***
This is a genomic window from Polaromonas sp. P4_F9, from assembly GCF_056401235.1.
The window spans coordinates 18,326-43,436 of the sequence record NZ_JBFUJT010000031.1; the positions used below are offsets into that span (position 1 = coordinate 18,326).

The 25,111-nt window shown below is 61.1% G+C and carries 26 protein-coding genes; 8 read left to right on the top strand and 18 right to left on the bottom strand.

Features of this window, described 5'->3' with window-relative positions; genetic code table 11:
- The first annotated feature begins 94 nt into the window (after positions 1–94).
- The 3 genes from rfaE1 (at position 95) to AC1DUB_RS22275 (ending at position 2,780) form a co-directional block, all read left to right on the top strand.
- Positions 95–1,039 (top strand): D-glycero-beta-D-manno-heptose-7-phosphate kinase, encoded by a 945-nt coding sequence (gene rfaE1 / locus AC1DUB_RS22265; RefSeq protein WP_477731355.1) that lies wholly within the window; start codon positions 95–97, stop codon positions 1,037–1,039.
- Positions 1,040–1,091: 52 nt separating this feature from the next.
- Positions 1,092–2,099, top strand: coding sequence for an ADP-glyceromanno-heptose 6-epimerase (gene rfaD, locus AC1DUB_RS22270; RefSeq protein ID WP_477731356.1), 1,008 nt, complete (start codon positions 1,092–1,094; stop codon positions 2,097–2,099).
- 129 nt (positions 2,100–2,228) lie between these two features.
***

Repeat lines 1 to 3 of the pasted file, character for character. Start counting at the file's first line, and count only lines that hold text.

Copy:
This is a genomic window from Polaromonas sp. P4_F9, from assembly GCF_056401235.1.
The window spans coordinates 18,326-43,436 of the sequence record NZ_JBFUJT010000031.1; the positions used below are offsets into that span (position 1 = coordinate 18,326).

The 25,111-nt window shown below is 61.1% G+C and carries 26 protein-coding genes; 8 read left to right on the top strand and 18 right to left on the bottom strand.